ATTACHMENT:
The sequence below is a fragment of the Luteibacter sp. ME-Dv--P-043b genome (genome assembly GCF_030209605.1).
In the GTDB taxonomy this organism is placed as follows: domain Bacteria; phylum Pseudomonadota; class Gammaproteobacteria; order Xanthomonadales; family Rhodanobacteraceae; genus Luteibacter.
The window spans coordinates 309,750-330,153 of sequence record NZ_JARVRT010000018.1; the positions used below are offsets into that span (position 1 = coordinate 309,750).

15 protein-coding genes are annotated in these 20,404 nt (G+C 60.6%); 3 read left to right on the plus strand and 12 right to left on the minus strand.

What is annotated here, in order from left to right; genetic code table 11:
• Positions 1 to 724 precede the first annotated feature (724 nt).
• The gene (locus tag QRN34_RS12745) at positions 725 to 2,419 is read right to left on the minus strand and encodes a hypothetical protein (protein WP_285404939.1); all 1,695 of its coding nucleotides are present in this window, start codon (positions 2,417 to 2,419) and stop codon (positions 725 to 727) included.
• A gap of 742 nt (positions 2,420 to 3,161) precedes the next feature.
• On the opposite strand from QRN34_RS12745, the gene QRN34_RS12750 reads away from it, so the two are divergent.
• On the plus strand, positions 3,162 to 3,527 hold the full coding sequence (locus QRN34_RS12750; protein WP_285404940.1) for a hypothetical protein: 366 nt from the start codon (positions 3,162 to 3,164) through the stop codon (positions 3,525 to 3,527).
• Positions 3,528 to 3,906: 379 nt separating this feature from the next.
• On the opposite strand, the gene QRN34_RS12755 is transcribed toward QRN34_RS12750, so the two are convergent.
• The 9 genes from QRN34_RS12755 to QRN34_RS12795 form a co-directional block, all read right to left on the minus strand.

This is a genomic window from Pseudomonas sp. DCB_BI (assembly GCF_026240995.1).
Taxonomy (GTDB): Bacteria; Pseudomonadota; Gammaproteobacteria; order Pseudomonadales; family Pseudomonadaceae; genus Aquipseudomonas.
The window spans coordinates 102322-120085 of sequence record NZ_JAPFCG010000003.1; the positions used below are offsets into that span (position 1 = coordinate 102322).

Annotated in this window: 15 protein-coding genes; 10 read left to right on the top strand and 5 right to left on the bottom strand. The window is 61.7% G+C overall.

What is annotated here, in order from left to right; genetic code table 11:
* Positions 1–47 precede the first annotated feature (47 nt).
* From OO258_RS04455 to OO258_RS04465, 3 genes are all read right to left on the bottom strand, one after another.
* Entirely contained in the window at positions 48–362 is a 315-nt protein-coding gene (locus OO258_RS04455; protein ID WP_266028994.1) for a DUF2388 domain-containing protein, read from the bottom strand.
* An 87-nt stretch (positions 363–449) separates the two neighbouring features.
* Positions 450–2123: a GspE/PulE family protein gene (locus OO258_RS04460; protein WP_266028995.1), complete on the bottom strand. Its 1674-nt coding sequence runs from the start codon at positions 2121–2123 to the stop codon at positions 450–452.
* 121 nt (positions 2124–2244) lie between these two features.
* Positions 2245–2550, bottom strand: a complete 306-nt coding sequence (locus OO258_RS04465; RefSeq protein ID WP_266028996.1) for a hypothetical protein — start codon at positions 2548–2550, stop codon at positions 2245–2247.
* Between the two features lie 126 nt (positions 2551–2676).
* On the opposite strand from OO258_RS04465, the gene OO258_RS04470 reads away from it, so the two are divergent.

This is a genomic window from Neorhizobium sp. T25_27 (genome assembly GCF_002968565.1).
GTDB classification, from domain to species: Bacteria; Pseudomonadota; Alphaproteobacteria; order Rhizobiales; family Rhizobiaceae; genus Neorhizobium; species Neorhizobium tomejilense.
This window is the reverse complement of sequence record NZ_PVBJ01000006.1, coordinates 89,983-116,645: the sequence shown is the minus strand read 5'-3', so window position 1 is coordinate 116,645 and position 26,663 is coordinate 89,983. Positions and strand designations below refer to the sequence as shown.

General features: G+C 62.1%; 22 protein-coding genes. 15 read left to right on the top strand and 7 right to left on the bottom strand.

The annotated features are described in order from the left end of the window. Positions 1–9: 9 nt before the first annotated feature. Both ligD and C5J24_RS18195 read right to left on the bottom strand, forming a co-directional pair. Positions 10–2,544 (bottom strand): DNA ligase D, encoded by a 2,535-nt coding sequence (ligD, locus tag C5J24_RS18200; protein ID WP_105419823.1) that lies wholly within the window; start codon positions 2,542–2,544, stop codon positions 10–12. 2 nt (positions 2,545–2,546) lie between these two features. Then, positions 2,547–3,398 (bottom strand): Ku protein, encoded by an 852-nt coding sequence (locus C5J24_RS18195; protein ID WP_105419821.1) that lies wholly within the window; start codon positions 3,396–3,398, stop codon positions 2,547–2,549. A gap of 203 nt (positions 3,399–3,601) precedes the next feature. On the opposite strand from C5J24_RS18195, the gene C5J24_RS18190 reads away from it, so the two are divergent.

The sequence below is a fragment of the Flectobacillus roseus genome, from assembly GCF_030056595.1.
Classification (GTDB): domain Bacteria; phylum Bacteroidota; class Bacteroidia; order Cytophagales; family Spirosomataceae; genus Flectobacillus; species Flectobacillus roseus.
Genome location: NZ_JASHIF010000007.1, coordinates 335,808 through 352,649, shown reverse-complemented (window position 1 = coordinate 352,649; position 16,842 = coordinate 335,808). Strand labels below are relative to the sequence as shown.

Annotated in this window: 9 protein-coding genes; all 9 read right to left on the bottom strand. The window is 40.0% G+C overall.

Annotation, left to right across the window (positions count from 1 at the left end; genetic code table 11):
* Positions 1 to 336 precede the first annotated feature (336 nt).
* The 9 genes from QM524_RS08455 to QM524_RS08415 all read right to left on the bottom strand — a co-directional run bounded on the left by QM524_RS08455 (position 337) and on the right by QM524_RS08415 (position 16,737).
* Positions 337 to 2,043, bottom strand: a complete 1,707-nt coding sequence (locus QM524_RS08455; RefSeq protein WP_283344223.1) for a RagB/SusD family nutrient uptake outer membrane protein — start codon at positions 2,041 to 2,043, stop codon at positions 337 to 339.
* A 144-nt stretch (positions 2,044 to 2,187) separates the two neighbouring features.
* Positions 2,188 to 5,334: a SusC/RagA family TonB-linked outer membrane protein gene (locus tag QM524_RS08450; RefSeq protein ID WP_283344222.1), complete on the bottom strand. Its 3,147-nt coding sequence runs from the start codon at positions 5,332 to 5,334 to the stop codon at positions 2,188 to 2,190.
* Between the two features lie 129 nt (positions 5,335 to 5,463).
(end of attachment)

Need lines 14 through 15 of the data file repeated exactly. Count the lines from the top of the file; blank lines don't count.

This is a genomic window from Pseudomonas sp. DCB_BI (assembly GCF_026240995.1).
Taxonomy (GTDB): Bacteria; Pseudomonadota; Gammaproteobacteria; order Pseudomonadales; family Pseudomonadaceae; genus Aquipseudomonas.